Candid music moments

2011-03-18 12:09

Rod Taylor has spent the past 20 years sneaking up on musicians on stage during their live performances.

In the process, he has amassed a phenomenal collection of images that he calls “unguarded moments” of ­everyone from Elton John and ­Miriam Makeba to Pink and Kabelo Mabalane.

Taylor has claimed his place in the photographic pit of major concerts in the US and locally, and while his colleagues always aim for the news photograph, he leisurely awaits the magic moments that make his take on live music ­photography outstanding.

“Photography is the decisive ­moment when, in a flash of a ­second, you freeze the frame and time passes by,” Taylor says.

This week, his collection of the “unguarded moments” will be exhibited at the Cape Town International Convention Centre as part of the festivities of the Cape Town International Jazz Festival.

This is the 11th year the photographic ­exhibition takes place.

Festival boss Rashid Lombard says the exhibition is a celebration of our musical heritage.

 Along with Taylor, two South ­African photographers – Peter ­McKenzie and Ian Huntley – will show their works.

Lombard, himself a photographer, says the exhibition derived from his love for the camera.

“I have been documenting jazz musicians for 28 years, and I am passionate about preserving our heritage and musical legacy. It’s really about the history of our music,” he says.

The DuoTone photographic ­exhibition boasts 60 photographs that will transport viewers to ­another time and era of ­moments in music – from the ­iconic Sophiatown images of MacKay Davashe and Kippie Moeketsi to the stages of the Coca-Cola Dome and Orlando Stadium in Joburg, which have seen the likes of today’s big stars, such as John Legend, Lira and Thandiswa Mazwai.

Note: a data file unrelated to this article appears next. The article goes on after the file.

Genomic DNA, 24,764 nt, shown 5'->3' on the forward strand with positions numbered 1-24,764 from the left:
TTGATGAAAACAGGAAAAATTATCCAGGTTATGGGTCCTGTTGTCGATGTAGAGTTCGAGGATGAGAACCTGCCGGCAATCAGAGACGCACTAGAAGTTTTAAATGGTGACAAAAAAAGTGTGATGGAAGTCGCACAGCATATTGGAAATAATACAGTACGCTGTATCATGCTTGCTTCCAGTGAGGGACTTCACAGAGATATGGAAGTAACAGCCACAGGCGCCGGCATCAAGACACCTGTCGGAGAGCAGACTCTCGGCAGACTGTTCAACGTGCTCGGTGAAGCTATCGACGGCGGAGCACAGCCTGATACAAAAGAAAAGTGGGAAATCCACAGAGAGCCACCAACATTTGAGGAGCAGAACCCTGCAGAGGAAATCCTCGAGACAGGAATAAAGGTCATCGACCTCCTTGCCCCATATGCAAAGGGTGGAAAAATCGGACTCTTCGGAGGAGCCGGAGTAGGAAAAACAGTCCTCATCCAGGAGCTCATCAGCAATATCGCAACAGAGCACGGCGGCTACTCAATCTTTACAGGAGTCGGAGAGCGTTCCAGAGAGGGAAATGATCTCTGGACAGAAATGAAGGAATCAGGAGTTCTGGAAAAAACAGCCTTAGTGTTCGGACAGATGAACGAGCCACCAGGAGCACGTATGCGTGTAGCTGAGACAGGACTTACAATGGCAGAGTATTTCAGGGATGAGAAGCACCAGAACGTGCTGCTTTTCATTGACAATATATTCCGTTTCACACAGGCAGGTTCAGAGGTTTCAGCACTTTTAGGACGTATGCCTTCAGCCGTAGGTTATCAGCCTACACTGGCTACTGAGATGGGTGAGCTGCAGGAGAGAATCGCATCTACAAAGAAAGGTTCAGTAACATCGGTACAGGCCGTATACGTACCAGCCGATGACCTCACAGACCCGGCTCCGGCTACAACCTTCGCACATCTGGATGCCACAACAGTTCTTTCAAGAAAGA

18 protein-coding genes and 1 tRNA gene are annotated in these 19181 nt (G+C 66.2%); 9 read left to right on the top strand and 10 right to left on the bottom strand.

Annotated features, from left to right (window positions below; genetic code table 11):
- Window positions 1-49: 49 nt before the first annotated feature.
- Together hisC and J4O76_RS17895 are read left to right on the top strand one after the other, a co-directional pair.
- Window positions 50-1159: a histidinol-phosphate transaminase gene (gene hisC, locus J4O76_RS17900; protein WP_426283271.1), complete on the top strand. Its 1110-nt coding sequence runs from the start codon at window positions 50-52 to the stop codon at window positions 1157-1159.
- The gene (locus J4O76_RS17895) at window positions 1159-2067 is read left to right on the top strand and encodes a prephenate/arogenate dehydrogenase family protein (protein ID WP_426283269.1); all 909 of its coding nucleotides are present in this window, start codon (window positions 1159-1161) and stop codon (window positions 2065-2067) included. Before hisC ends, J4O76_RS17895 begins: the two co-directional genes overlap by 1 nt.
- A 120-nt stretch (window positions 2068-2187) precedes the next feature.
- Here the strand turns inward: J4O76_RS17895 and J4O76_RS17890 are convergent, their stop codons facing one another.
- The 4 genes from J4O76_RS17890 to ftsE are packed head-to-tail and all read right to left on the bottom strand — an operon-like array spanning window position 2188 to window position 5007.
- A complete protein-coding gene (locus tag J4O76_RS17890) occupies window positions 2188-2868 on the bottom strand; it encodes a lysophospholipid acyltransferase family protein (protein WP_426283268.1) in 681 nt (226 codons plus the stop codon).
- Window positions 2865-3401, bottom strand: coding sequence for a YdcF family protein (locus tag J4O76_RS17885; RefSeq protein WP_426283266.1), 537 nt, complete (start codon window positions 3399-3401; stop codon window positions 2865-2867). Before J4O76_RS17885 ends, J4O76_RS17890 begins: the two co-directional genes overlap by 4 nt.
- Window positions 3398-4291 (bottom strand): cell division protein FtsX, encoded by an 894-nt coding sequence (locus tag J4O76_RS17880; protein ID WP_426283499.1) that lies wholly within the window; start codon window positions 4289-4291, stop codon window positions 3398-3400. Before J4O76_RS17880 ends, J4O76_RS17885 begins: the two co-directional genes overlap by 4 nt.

Entry to the exhibition is free and it will move to the Iziko ­Museum in Cape Town after its run at the festival.

Taylor, who once lectured the master class in photography at ­Columbia University in New York, has been fascinated by the ­unconventional poses musicians manage to pull off with their eyes, wrinkled brows, or when they are in full cry as they get lost in the moment on stage.

“Everything is choreographed, but there are moments when the magic happens,” he says.

From Brian McKnight’s frown lines to Elton John’s smirk, Taylor has managed to perfect the art of timing and knowing just when to release the shutter to freeze that special moment.

“I’m always going for the ­unguarded moments and for ­images that are different. I don’t shoot a lot of frames – that’s so ­academic, and you miss out on the moment.”
Taylor has photographed American icons such as actor Michael Douglas, singer Roberta Flack, and artists Yoko Ono and Andy Warhol.

While growing up in White Plains, New York, surrounded by a vibrant cultural environment and with neighbours such as Harry ­Belafonte and Sidney Poitier, Taylor learnt his craft some 35 years ago at the feet of ­Gordon Parks, the first African-American photographer for Life magazine, and John Shearer, who became the second black photographer for the iconic magazine. Being a consummate artist, he dabbled in music and was part of the touring group of the 80s superstar band Atlantic Starr.

He grew up with the members of the group and eventually became their official photographer and lighting director ­following them everywhere, from shooting their CD sleeves and inner photographs to immortalising their live acts on film.

While being part of that African-American music royalty, he got to meet then-exiled South African stars Hugh Masekela and Miriam Makeba in New York in the early 70s, and he’s kept the relationship going to this day.

He moved to South Africa in 1997 and married a South African woman, Vukani Magubane, the niece of famous South African ­photographer Peter Magubane.

Taylor says the secret to a great music portrait lies in familiarising oneself with the environment. “When I look at an artist I try to make myself sensitive enough to understand what I’m hearing or seeing before making an image.

“I shoot full frame, very seldom do I crop. That’s my school of ­training,” he says.

Taylor’s photographs have been published in The New York Times, but it’s his debut exhibition on ­African soil, his adopted home, that makes him proudest.

» The DuoTone Gallery Exhibition runs from Thursday to Saturday at the Cape Town International Convention Centre

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